Polls are showing increasing support for assisted suicide.4 Two more states have joined Oregon in legalizing assisted suicide with similar laws being proposed in many other states. Relatives or friends who claim that out of compassion they helped a loved one die now often escape criminal charges or prison time even in states with laws against assisted suicide. Books like Imperfect Endings tout the acceptance of even a non-terminally ill relative’s decision to die as a wonderful act of love and respect.5 Oregon, the first state to legalize assisted suicide in the 1990s, now finds itself with a suicide rate 35% above the national average.6
Conscience rights for doctors, nurses and pharmacists are especially at risk because without medical participation, the euthanasia movement falls apart. Thus, euthanasia activists like Barbara Coombs Lee, one of the architects of Oregon’s assisted suicide law, claim that strong conscience-right protections encourage “workers to exercise their idiosyncratic convictions at the expense of patient care”.7 Do we really want only health care providers who are comfortable with ending life?
At its dark heart, the euthanasia movement is primarily about a selfish insistence on avoiding suffering no matter what the consequences to others or to society. It is accomplishing its goal by trying to intimidate everyone — health care professionals, grieving relatives, the unsuspecting public — into accepting their lethal agenda.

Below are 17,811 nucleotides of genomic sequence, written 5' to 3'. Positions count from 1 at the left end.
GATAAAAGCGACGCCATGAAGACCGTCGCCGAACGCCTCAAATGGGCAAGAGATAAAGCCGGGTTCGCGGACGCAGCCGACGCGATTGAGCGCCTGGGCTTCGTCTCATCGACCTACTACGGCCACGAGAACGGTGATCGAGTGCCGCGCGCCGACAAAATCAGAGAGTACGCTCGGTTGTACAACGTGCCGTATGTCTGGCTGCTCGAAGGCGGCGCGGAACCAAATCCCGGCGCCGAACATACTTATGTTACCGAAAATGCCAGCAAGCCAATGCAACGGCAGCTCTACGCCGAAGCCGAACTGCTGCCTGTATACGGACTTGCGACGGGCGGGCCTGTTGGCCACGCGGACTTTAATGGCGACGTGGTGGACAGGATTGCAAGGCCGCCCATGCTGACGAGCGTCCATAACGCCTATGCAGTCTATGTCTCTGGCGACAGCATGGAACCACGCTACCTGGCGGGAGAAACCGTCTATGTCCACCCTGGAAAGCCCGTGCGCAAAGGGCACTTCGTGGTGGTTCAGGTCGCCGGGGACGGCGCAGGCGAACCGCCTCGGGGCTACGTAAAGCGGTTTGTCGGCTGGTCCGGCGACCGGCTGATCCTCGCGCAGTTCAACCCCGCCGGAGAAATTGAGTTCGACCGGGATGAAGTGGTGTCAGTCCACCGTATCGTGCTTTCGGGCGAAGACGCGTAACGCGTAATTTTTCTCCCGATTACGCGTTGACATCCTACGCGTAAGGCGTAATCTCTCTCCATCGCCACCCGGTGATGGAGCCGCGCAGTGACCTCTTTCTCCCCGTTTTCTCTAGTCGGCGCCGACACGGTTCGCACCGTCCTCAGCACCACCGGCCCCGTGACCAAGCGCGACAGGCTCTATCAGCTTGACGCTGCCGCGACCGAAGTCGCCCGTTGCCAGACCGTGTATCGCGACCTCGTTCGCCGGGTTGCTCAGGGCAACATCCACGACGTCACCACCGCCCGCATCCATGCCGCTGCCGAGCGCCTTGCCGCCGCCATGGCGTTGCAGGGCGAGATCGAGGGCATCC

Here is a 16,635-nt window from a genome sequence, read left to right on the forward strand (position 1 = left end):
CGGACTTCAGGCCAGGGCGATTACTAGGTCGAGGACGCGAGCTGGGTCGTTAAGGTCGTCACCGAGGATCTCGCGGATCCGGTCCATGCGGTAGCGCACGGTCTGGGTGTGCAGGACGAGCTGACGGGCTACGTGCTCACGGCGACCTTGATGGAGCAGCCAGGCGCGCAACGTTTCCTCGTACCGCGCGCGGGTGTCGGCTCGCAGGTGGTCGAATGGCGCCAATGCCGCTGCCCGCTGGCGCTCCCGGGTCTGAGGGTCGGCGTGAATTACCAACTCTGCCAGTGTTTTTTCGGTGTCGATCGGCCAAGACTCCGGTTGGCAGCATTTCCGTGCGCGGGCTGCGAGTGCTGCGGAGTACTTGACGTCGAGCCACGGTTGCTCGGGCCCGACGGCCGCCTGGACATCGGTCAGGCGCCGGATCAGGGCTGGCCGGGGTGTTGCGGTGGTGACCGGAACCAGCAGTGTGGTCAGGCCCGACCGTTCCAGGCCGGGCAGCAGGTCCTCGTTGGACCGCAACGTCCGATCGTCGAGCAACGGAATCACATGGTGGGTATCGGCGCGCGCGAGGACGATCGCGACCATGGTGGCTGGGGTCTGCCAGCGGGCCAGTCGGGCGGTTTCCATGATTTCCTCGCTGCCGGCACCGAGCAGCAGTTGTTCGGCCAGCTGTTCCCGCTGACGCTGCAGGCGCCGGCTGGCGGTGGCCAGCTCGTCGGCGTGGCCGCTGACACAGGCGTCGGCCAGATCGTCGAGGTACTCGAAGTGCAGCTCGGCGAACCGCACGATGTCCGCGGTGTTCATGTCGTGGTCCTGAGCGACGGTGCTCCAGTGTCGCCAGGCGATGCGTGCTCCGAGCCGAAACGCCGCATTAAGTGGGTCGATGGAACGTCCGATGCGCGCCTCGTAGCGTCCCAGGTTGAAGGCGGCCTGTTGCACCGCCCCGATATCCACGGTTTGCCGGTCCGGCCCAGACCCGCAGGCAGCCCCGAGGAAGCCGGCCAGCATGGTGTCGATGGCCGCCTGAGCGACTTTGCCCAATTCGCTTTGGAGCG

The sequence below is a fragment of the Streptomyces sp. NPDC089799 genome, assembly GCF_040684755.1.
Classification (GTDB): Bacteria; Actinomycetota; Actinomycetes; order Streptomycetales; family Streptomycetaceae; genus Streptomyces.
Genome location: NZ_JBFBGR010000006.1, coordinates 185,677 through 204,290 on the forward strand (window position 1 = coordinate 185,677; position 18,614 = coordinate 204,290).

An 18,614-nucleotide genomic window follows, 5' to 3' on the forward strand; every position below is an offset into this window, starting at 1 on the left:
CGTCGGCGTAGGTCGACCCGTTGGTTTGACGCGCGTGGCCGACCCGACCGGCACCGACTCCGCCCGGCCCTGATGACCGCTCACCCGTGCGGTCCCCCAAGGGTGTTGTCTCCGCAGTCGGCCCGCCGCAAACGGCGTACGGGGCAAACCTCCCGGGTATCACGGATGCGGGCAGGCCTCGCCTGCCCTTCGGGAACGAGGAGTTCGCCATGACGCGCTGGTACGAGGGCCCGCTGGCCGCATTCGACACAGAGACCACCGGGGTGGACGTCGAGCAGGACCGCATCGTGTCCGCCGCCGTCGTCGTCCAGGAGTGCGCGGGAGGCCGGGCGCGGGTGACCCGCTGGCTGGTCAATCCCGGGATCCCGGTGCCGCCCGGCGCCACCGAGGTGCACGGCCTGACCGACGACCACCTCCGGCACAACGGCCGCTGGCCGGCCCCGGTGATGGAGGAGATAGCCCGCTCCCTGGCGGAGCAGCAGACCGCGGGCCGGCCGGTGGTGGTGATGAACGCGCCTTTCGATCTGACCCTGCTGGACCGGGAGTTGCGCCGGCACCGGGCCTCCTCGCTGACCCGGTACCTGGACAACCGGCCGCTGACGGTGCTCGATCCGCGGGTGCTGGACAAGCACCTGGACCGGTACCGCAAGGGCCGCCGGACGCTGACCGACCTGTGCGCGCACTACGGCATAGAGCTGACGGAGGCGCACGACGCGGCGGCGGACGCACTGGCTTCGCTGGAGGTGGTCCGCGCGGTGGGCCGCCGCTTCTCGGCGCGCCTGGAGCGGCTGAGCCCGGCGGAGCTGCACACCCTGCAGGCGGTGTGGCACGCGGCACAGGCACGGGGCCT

Will we respond with apathy or outrage?
Originally posted at the Women for Faith & Family website:
Voices Online Edition, Vol. XXVI, No. 2, Pentecost 2011.
Reproduced with permission.
1 “Local senior’s ‘suicide kit’ business ignites controversy” by Richard Allyn. KFMB TV Channel 8, San Diego, California, March 26, 2011. Online at: cbs8.com/Global/story.asp?S=14326023.
2 “Suicide-Prevention Experts Decry Ad” by Katherine Miezkowski. The Bay Citizen, June 22, 2010. Online at baycitizen.org/health/story/suicide-prevention-experts-decry/print/.
3 “Billboard Advertises ‘Right To Die’”, TheBostonChannel.com. March 21, 2011. Online at: thebostonchannel.com/news/27269931/ detail.html.
4 “Large Majorities Support Doctor Assisted Suicide for Terminally Ill Patients in Great Pain”, Harris Interactive, January 25, 2011. Online at: harrisinteractive.com/NewsRoom/HarrisPolls/tabid/447/ctl/Read Custom%20Default/mid/1508/ArticleId/677/Default.aspx.
5 “A Mother’s Decision to Die” by Paula Span. New York Times. March 1, 2010. Online at: newoldage.blogs.nytimes.com/2010/03/01/a-mothers-decision-to-die/?pagemode=print.
6 “Report: Oregon has higher suicide rate than national average”, Gazette Times, September 9, 2010. Online at: gazettetimes.com/news/local/article_dc63d760-bc6c-11df-9593-001cc4c002e0.html.
7 “New HHS ‘Conscience’ Rule Jeopardizes End-of-Life Pain Care” by Barbara Coombs Lee. Huffington Post blog. Online at huffingtonpost.com/barbara-coombs-lee/new-hhs-conscience-rule-j_b_155934.html.